I saw a dead man last night. He was on the side of the road, laid flat, blood in a pool around his head: he’d come off his motorbike. His helmet was fifteen feet or so further down the road, and his bike lay on the pavement away from him. It was the loneliest sight I think I’ve ever seen.
When I got home I took my shoes off and put my bag on the kitchen table. I didn’t have any food in the fridge, so I went to the drawer beside the sink and looked through some delivery menus before settling on a curry. I phoned and ordered, and they gave me a rough delivery time. Then I poured myself a beer, flicked the TV on, and sat down on the couch.
Breathing on top of his tiny lungs, Ecestil rushed through the tall grass surrounding him from all sides.
I wish I could fly. The panicked thought flittered through his mind for the umpteenth time. His broken right wing a useless appendage, an added weight hampering his mindless flight, he wiggled his left wing, hoping against hope it might prove strong enough to get him airborne. He gained an inch, only to drop back down, stumbling, almost falling. He struggled to regain his balance and hurried on, shrieking as a huge shadow appeared above him. He darted left, just as a gargantuan foot struck the ground he’d just vacated. Veering to the right, he narrowly avoided being crushed by its twin. Help. Someone help me.
So when I went out last week to check the mail, I found a sphynx hiding under the porch. Its feathers were streaked with mud. I think it was hit by a car. It smelled like wet leaves, its eyes glowing red in the cobwebby darkness.
I said, “Tell me my future.”
And it was all, “Shut up and go get me some milk.”
So I got my dad’s robot arm, the one he got after his back surgery and I reached under the porch and clamped it around the sphynx’s neck and dragged it into the house. It yowled like a tomcat and peed on the hallway rug. It kept trying to get me with its claws. But once I shoved it in Daisy’s crate, it stopped and just stared. Its eyes were like changing colors and I thought it was really weird, so I texted Lexie and Kara:
Ever since the Marriage (Banning) Act of 2035, which annulled every existing marriage and outlawed the celebration of weddings, successive governments have striven to rid society of this feudal, sexist, homophobic institution. At first there was public resistance to the move and so the Weddings Prevention Squad (WPS) was set up to patrol the streets and break up subversive weddings.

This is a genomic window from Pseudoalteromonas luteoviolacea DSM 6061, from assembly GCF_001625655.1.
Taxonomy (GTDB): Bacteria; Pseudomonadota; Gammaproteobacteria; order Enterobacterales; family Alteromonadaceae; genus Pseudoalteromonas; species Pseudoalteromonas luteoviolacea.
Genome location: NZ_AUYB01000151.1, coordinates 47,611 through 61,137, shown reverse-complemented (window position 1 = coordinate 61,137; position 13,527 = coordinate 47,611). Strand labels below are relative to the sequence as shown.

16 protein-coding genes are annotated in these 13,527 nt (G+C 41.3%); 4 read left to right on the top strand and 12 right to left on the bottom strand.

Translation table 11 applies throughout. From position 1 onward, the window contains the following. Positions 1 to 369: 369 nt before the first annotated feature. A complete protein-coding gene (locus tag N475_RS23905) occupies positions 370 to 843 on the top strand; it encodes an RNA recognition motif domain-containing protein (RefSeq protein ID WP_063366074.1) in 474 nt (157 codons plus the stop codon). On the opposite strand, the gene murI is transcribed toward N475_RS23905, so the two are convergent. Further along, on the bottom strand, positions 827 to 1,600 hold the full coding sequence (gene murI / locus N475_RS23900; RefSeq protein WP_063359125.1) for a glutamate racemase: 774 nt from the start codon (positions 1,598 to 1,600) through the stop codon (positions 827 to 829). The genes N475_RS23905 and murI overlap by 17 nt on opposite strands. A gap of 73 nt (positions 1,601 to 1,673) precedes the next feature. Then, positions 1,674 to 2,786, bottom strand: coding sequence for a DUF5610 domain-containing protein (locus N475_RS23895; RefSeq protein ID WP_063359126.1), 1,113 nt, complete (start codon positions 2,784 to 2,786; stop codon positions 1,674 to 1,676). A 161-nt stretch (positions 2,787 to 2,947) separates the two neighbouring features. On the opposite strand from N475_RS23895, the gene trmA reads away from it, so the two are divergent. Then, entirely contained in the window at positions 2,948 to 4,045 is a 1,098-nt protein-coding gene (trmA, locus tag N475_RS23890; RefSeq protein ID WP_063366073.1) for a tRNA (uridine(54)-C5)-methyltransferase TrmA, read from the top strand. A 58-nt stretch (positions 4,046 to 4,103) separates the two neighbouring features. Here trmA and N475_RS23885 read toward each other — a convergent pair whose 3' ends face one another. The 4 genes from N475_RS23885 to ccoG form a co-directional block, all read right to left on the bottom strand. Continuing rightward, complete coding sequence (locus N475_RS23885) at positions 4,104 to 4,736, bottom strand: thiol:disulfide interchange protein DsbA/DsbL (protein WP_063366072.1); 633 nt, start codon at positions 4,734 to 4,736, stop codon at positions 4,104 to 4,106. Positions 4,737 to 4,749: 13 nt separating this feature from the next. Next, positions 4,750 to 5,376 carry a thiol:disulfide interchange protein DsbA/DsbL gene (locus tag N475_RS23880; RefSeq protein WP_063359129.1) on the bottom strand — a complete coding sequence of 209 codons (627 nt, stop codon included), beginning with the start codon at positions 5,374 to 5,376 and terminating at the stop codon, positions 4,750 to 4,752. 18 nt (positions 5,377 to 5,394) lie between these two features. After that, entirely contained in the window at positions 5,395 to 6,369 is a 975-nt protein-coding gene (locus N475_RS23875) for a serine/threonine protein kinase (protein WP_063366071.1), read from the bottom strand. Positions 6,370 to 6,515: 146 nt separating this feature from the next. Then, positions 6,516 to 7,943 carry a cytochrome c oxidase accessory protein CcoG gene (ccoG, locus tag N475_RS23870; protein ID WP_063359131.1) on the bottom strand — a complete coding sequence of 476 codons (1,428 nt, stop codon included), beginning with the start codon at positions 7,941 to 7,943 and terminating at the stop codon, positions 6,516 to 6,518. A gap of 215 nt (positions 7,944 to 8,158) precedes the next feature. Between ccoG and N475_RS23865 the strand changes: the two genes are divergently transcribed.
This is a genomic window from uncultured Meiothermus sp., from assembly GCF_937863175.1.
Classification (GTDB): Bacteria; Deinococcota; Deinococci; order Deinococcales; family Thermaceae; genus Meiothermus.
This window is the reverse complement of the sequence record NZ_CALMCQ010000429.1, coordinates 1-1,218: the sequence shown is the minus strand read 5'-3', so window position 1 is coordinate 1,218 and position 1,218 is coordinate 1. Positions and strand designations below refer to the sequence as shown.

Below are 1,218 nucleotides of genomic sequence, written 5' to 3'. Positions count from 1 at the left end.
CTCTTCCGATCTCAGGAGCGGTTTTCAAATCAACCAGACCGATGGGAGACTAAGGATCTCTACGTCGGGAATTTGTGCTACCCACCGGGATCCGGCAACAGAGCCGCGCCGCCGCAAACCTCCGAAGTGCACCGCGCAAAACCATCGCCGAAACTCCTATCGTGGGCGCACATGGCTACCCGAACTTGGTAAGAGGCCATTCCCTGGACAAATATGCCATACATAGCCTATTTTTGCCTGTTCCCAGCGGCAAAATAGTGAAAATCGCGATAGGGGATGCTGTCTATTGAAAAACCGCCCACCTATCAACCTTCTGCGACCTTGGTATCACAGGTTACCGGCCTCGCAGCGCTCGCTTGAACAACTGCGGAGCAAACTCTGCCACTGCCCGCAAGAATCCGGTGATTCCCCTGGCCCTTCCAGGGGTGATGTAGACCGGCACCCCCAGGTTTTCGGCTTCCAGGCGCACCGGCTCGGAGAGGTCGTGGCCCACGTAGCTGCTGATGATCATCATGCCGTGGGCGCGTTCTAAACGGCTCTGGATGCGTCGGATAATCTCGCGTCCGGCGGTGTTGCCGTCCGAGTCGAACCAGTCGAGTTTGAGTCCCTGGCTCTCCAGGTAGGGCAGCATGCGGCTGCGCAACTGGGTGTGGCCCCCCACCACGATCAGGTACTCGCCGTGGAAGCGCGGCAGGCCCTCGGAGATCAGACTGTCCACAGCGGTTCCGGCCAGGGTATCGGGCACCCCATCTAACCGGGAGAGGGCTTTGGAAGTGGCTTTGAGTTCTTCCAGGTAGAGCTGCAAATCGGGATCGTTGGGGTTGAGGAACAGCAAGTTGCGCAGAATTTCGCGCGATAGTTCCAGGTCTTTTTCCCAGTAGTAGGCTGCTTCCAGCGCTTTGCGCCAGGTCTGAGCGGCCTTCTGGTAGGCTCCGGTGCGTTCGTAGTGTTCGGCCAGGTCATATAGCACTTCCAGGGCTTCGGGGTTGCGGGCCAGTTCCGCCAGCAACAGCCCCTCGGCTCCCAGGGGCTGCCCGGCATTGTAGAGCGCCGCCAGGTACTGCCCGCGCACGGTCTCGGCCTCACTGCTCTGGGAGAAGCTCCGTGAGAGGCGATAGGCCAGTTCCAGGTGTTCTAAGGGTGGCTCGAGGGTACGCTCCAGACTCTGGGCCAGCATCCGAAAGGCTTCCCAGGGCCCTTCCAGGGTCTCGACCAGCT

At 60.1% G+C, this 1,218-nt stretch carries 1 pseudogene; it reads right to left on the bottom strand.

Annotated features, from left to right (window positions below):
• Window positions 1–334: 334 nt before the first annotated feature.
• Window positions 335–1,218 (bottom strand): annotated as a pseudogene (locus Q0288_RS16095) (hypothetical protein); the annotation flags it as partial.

During the 2050s, local councils were privatised and most registry offices sold off; religion was outlawed and all churches and mosques demolished. These bold measures should finally have killed off marriage but in fact it was merely driven underground. Weddings were held in woodland glades, disused warehouses and far corners of multi-storey car parks. The WPS grew into a massive organisation with listening stations monitoring telecommunications and social media, and armed vehicles driven by crack troops for stamping out illegal weddings.
This city is not called the city of gold for nothing. It’s all about gold here. In the beginning it was some machinery in the depths, breaking rocks and tunnelling through it. You will be amazed how far human beings would go in the drive for gold.
Now it is gold with many faces, sought in different places in the city; as it is now, you either get the gold or have something golden.
The golden doesn’t have to be under the soil, but it could be. Gold doesn’t have to be that thing that makes you sweat and makes you dirty like mineworkers.
You could do an elephant-size work and get an ant-sized reward, you could learn from the miners and the perils of the dark depths, you could learn from those who sit in the air conditioned offices and wait for the gold.
This city makes you dream, which is a good thing because dreams come true; this is also a city where your dreams could turn nightmares.
You could one day take a stock of your life and wonder why the hell you left your village. Maybe you would have been better in Qunu, or KwaKwa, or Bushbuckridge, or wherever your village is.